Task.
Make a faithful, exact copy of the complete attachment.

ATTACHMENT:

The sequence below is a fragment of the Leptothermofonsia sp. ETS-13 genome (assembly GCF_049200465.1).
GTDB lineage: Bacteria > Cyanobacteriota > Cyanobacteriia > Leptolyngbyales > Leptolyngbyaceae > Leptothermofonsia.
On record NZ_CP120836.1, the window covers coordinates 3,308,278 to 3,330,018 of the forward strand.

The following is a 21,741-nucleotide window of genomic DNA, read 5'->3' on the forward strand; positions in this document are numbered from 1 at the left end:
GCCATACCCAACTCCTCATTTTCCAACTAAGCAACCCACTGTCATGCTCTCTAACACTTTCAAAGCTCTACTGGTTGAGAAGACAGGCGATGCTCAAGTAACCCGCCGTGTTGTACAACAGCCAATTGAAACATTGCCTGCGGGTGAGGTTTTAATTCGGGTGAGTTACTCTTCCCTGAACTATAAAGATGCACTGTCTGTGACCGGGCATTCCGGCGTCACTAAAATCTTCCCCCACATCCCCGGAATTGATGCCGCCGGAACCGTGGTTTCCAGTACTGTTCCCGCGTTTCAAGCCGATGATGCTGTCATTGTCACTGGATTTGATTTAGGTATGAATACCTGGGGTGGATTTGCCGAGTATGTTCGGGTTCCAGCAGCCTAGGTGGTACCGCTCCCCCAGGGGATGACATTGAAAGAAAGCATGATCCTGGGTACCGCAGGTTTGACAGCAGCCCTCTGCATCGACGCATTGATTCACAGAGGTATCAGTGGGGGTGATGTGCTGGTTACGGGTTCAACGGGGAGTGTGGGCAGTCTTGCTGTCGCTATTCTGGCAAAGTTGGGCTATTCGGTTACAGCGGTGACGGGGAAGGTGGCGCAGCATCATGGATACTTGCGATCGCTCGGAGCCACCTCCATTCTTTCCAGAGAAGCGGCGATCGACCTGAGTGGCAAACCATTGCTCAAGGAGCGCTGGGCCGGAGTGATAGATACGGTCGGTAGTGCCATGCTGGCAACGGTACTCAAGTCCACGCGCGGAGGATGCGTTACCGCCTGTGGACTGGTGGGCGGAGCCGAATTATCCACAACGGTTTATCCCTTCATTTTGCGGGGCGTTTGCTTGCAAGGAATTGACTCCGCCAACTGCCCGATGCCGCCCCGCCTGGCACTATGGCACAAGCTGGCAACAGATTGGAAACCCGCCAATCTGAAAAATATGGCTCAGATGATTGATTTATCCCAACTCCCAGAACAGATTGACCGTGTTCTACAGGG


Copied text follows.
The sequence below is a fragment of the Leptothermofonsia sp. ETS-13 genome (assembly GCF_049200465.1).
GTDB lineage: Bacteria > Cyanobacteriota > Cyanobacteriia > Leptolyngbyales > Leptolyngbyaceae > Leptothermofonsia.
On record NZ_CP120836.1, the window covers coordinates 3,308,278 to 3,330,018 of the forward strand.

The following is a 21,741-nucleotide window of genomic DNA, read 5'->3' on the forward strand; positions in this document are numbered from 1 at the left end:
GCCATACCCAACTCCTCATTTTCCAACTAAGCAACCCACTGTCATGCTCTCTAACACTTTCAAAGCTCTACTGGTTGAGAAGACAGGCGATGCTCAAGTAACCCGCCGTGTTGTACAACAGCCAATTGAAACATTGCCTGCGGGTGAGGTTTTAATTCGGGTGAGTTACTCTTCCCTGAACTATAAAGATGCACTGTCTGTGACCGGGCATTCCGGCGTCACTAAAATCTTCCCCCACATCCCCGGAATTGATGCCGCCGGAACCGTGGTTTCCAGTACTGTTCCCGCGTTTCAAGCCGATGATGCTGTCATTGTCACTGGATTTGATTTAGGTATGAATACCTGGGGTGGATTTGCCGAGTATGTTCGGGTTCCAGCAGCCTAGGTGGTACCGCTCCCCCAGGGGATGACATTGAAAGAAAGCATGATCCTGGGTACCGCAGGTTTGACAGCAGCCCTCTGCATCGACGCATTGATTCACAGAGGTATCAGTGGGGGTGATGTGCTGGTTACGGGTTCAACGGGGAGTGTGGGCAGTCTTGCTGTCGCTATTCTGGCAAAGTTGGGCTATTCGGTTACAGCGGTGACGGGGAAGGTGGCGCAGCATCATGGATACTTGCGATCGCTCGGAGCCACCTCCATTCTTTCCAGAGAAGCGGCGATCGACCTGAGTGGCAAACCATTGCTCAAGGAGCGCTGGGCCGGAGTGATAGATACGGTCGGTAGTGCCATGCTGGCAACGGTACTCAAGTCCACGCGCGGAGGATGCGTTACCGCCTGTGGACTGGTGGGCGGAGCCGAATTATCCACAACGGTTTATCCCTTCATTTTGCGGGGCGTTTGCTTGCAAGGAATTGACTCCGCCAACTGCCCGATGCCGCCCCGCCTGGCACTATGGCACAAGCTGGCAACAGATTGGAAACCCGCCAATCTGAAAAATATGGCTCAGATGATTGATTTATCCCAACTCCCAGAACAGATTGACCGTGTTCTACAGGG